Rosh HaShanah is on the 6th day of creation, not the 1st day. Why? the final phase of creation, humans, can remember God and God’s supremacy or kingship. And humans need all the things that were created on the first five days. So those things, whatever they are, sunlight, fish or vegetables to eat, water to drink, the stuff that we make cars and computers from, are necessary for elevating ourselves, to enable us in our humanness to help others in need, and to remember and celebrate God, the Source of all things.

It’s said in Psalm 107:5 ‘Hungry and thirsty their soul languished within them’. Standing on the edge as the perpetual observer and not eating or drinking prevents us from nourishing the soul, serving oneself and others, and elevating the everyday towards God. About 30 years ago, a psychic came up to me at a meeting and told me I am sitting on a fence and when will I get off and start helping others?

Accepting what is not going to change, I am finally taking that leap off the fence, taking the plunge that calls me to accept what gifts I have with gratitude, and move forward to learn to serve in a helping profession,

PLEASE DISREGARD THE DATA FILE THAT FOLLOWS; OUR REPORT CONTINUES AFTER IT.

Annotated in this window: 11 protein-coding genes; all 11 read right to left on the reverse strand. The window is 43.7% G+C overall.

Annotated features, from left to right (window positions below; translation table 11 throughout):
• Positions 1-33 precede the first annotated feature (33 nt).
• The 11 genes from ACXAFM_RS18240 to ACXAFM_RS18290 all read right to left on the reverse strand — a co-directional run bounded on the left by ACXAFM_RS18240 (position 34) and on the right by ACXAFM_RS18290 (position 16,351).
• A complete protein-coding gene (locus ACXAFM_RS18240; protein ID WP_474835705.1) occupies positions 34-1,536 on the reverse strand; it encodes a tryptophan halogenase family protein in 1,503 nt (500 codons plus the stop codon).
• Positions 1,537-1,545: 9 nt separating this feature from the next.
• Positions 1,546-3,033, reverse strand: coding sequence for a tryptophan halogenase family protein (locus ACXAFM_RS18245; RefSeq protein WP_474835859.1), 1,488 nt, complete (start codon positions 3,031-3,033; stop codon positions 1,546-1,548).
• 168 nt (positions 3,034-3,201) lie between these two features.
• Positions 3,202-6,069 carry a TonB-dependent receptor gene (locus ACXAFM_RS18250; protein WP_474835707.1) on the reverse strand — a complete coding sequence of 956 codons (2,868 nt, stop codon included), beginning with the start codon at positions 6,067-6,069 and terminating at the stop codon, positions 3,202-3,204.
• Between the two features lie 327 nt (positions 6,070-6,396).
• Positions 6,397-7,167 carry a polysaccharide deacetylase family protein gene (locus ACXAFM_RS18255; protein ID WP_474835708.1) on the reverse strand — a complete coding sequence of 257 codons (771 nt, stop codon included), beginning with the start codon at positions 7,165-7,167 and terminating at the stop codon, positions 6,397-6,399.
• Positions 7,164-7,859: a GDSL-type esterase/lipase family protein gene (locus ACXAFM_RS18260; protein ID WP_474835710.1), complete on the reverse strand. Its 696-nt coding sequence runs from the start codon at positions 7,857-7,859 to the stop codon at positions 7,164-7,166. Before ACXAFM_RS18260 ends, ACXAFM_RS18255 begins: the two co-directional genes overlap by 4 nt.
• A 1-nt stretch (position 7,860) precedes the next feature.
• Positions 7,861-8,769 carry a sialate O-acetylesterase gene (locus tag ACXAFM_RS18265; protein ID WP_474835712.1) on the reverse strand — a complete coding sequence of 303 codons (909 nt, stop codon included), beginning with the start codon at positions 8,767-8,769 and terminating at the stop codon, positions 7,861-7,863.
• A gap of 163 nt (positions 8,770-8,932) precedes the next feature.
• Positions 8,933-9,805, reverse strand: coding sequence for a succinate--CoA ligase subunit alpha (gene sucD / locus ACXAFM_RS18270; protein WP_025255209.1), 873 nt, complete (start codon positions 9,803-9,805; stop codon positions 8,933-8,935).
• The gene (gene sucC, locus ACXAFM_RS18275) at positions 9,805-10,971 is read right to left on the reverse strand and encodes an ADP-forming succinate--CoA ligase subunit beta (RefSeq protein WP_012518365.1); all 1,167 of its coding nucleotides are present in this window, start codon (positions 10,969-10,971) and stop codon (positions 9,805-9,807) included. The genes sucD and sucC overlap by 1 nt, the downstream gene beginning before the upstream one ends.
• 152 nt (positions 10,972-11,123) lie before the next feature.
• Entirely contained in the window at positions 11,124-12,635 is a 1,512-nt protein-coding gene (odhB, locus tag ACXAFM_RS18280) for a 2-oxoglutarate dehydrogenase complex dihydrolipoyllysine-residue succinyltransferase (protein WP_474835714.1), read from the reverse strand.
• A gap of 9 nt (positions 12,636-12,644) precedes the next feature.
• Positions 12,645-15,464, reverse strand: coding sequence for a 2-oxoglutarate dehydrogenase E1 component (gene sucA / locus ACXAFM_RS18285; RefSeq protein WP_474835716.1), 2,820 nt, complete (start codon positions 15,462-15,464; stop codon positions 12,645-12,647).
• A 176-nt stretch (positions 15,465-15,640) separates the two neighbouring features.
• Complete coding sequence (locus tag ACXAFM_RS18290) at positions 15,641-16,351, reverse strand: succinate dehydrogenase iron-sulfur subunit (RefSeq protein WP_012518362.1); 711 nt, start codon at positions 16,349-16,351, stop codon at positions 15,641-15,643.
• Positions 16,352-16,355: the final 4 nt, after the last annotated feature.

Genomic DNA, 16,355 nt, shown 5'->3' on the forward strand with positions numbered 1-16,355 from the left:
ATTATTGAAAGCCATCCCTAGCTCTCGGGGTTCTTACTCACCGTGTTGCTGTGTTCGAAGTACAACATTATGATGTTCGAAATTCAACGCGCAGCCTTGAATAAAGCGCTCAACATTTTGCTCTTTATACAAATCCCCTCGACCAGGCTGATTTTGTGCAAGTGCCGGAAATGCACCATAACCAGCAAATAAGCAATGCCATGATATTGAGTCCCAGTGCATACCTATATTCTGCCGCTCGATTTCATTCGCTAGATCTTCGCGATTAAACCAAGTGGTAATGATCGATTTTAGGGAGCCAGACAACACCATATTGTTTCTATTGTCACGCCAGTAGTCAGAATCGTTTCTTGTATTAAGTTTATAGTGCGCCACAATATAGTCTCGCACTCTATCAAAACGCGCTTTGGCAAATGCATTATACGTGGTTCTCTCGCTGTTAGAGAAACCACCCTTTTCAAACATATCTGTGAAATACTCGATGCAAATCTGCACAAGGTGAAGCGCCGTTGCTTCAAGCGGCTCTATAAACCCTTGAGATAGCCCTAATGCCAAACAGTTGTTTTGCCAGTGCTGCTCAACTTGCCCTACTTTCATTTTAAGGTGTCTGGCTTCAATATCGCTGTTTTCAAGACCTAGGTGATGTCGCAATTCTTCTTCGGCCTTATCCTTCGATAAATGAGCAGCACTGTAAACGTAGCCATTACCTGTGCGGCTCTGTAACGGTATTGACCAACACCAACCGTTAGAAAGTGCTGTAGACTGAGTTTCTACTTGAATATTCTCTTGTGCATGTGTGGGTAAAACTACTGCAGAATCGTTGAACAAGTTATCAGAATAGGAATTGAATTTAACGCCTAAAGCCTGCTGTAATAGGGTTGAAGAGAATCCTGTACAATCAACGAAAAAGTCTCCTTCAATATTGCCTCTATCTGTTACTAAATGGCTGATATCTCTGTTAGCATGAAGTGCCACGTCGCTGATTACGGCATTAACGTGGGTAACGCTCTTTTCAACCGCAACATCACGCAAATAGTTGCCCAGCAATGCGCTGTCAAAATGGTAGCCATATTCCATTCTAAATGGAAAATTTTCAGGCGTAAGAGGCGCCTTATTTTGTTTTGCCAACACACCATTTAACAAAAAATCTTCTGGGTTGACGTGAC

Two messages from my inbox yesterday: to ‘fall, knowing that there will be something solid on which to stand or you will be taught to fly’ (Patrick Overton);kuilapele.wordpress.com

‘Don’t be afraid to take a big step if one is indicated: you can’t cross a chasm in two small jumps’ (David Lloyd George).

I thought this would be a summer of beach time or a holiday away; instead, it has been a free fall. Every time I get that stuck feeling, I remind myself of the free fall back in the chasm, it’s been the safest place yet, and I’m learning to fly.

May your year be filled with good things, health, music, wisdom, joy and healthy steps.